Curtis Ray Watson caught
Debra Johnson

Debra Johnson, Correctional Administrator, was killed near the West Tennessee State Penitentiary. Curtis Ray Watson is a person of interest in the death. (Photo: Tennessee Department of Correction)

NASHVILLE, TN (WSMV) - A plea deal has been offered to Curtis Watson, the man accused of the rape and murder of prison administrator Debra Johnson, according to a source close to the investigation as well as documents sent to Watson.

The plea deal comes after a TBI agent testified during a hearing late last year that DNA was consistent with Watson and did not exclude him.

That terminology means the DNA results did not rule him out from committing the crime.

However, letters sent to Watson, bearing the letter head of the public defender’s office and including specific details of the case and the offer, indicate that DNA at Jones’ home does not match his.

According to copies of those letters obtained by News4 Investigates, the offer is for life in prison as opposed to the death penalty.

A source close to the investigation also confirmed that a plea deal has been offered.

The letters with the public defender letterhead, all with the same font, come eight months after Watson was on the run for five days last August after escaping from West Tennessee State Penitentiary near Henning.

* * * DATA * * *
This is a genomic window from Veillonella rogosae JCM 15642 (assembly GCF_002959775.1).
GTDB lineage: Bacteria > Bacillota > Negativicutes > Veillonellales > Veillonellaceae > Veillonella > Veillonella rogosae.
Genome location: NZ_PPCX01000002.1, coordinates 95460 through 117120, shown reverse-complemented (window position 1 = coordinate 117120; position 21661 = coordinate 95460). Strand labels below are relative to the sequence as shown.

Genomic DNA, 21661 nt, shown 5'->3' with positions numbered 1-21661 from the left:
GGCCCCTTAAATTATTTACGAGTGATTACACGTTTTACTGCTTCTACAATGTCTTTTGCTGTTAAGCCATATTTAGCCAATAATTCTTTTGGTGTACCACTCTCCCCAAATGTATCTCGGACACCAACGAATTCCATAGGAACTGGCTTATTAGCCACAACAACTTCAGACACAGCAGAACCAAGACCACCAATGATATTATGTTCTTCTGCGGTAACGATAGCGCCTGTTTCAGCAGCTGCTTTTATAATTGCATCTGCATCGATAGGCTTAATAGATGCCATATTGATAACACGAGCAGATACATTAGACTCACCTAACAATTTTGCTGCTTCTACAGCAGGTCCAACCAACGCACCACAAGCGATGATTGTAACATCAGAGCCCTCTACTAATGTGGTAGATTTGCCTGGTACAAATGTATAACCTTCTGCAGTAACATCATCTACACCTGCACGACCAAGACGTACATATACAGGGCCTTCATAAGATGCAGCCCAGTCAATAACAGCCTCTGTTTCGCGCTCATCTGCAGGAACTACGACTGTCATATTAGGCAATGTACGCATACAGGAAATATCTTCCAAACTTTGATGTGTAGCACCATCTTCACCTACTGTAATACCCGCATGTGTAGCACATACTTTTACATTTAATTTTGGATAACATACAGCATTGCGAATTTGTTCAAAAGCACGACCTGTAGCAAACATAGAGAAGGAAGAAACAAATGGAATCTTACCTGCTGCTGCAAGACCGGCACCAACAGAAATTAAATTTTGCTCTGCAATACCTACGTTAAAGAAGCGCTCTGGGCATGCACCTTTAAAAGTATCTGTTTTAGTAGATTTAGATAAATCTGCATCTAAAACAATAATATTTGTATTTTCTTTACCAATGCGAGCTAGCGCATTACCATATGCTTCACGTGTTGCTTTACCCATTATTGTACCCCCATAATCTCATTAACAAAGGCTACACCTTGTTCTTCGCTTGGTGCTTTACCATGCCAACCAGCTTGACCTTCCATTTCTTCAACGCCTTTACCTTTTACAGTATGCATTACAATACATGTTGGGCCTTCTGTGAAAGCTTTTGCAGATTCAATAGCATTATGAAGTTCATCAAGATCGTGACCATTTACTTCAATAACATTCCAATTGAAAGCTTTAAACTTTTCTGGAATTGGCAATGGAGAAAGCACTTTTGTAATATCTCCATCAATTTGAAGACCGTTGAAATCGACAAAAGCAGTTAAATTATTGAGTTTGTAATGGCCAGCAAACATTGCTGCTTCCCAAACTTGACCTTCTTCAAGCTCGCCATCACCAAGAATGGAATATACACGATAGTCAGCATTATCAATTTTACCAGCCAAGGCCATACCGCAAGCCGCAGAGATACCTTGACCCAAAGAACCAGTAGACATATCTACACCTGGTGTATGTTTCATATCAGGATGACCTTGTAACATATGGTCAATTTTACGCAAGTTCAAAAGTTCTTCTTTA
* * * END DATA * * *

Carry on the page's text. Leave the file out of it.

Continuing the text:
Prosecutor said Watson also raped and murdered Debra Johnson, a prison administrator who lived in a home on the grounds.

In the letters with the public defender leaderhead, Watson is told, “It appears that there was sperm on a quilt that was analyzed and it definitely was not attributed to you and is characterized as from an unknown male. There was no sperm inside the deceased.”

The letter went on to write, “The bottom line here is that if we went to trial, we would have some arguments and science on our side at this point.”

The letters urge Watson to take the deal for “essentially life without parole.”

In a letter to News4 Investigates, Watson stated that he was at fault for escaping the prison, writing, “I did some wrong that day of August 7th. I did not do that to Ms. Johnson. Course even with the DNA finding no one still will believe me.”

After receiving the letter, News4 Investigates reached out to public defender Bo Burk, who could not comment because it is a pending case.

Afterwards, in additional letters with the public defender’s header, Watson is asked if he is communicating with a reporter from NBC, and advised him to stop sharing information about the plea offer.

Dr. Shernaye Johnson, Johnson’s daughter, wrote to News4 Investigates in part, “Every claim will be addressed at the trial. We remain in close contact with the DA’s office and will receive additional information in upcoming weeks.”

District Attorney General Mark Davidson said he could not comment on whether or not a plea deal had been offered, but stressed that in the hearing last year, DNA evidence did not exclude Watson.

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Chief Investigative Reporter

Jeremy Finley is the chief investigator for News4 Investigates. His reporting has resulted in criminal convictions, legislative hearings before the U.S. Congress, and the payout of more than a million dollars to scam victims.

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